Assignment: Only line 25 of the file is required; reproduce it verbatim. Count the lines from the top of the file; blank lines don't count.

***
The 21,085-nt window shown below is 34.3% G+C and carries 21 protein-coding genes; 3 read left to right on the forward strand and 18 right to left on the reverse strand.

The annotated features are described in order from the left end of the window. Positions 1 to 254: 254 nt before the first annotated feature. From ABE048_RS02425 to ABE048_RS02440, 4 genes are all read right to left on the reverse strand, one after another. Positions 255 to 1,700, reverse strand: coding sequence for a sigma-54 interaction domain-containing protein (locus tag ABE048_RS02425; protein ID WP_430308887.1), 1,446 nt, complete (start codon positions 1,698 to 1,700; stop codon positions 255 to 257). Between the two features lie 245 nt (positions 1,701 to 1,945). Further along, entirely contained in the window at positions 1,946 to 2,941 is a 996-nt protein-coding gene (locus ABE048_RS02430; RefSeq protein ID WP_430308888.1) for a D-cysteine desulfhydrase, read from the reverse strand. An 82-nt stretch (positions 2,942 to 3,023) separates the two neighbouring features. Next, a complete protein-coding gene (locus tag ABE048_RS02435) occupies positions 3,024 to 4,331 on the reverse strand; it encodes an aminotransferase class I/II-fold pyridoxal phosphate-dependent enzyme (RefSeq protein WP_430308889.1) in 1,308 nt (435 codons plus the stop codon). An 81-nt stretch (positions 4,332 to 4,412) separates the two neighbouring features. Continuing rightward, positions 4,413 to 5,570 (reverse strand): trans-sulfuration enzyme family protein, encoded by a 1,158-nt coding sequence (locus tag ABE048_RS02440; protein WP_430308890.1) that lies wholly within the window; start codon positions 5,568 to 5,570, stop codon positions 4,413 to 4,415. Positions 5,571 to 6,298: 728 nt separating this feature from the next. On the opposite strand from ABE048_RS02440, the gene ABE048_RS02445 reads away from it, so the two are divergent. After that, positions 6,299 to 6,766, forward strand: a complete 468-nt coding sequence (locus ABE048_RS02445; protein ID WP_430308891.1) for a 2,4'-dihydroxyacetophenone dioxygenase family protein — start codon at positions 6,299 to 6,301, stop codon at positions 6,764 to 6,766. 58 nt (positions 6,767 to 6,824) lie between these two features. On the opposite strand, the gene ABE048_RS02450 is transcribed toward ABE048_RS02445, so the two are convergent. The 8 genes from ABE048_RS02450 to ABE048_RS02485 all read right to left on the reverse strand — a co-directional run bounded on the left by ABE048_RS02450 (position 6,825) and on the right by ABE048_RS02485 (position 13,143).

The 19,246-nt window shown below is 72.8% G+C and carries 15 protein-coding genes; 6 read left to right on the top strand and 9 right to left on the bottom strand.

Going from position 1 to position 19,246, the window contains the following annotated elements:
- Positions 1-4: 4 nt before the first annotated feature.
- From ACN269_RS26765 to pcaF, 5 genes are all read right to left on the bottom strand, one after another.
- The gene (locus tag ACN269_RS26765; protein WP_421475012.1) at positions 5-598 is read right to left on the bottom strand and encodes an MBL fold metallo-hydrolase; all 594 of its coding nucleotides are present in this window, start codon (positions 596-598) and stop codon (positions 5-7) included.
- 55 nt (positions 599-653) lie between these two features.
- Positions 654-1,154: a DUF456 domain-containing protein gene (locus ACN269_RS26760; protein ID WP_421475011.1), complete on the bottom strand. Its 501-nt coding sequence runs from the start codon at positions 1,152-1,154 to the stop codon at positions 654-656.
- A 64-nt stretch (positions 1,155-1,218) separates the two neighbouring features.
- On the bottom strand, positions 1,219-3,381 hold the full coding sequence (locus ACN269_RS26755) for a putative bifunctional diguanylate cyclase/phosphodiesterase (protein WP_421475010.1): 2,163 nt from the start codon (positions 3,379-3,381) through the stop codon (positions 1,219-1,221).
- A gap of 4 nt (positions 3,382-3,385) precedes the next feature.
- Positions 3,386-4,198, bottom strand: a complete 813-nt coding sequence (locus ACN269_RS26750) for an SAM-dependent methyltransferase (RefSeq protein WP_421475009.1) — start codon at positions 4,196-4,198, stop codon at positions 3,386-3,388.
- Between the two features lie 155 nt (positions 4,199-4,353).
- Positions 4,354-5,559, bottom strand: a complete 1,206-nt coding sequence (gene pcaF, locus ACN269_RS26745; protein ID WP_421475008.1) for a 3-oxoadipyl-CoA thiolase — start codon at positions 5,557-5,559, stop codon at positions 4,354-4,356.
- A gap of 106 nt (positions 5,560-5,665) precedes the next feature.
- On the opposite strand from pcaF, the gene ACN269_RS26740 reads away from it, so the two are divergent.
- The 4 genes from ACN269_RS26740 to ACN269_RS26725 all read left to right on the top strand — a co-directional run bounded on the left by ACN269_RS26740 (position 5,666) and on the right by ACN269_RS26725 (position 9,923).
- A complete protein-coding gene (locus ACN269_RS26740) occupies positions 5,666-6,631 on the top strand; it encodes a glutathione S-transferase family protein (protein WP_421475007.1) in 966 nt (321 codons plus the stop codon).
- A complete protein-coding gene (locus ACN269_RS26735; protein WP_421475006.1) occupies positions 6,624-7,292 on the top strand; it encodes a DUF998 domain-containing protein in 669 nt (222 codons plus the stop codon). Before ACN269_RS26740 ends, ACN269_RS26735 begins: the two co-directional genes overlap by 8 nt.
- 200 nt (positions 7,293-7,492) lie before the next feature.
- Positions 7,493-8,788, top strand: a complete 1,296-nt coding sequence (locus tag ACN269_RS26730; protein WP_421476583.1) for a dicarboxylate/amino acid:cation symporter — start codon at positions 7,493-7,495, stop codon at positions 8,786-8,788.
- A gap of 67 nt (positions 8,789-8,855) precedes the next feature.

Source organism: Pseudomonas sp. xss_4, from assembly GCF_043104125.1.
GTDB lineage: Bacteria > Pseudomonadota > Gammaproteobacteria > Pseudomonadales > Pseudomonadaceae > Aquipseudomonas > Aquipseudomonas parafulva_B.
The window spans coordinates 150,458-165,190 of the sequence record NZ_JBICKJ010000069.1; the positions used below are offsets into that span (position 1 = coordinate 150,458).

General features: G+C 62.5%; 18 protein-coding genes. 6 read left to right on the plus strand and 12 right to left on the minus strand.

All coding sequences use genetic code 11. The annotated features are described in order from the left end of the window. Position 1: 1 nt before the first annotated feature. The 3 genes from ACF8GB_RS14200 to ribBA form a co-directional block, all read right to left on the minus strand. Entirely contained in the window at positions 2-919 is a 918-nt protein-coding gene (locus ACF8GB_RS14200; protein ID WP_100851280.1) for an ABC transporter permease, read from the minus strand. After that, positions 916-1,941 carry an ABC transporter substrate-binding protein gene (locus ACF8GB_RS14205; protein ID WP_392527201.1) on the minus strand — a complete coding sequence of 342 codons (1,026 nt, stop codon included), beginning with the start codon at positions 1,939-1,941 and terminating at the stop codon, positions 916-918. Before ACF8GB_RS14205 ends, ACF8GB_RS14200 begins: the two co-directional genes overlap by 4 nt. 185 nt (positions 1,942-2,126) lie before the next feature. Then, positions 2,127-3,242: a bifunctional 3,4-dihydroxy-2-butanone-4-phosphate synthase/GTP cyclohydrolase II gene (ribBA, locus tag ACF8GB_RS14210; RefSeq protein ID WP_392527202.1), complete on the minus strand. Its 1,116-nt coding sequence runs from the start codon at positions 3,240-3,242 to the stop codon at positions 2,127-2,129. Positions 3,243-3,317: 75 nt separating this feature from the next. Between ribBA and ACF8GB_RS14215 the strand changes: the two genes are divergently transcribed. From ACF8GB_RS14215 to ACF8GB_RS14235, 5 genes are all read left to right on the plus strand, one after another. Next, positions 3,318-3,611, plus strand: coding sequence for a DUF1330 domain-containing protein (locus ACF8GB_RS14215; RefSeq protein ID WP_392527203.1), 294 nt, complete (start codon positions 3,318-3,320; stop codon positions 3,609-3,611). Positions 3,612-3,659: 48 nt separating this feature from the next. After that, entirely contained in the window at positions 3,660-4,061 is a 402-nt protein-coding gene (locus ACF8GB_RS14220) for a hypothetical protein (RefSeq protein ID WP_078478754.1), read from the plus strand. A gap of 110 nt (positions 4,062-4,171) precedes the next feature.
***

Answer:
GTDB lineage: Bacteria > Pseudomonadota > Gammaproteobacteria > Pseudomonadales > Pseudomonadaceae > Aquipseudomonas > Aquipseudomonas parafulva_B.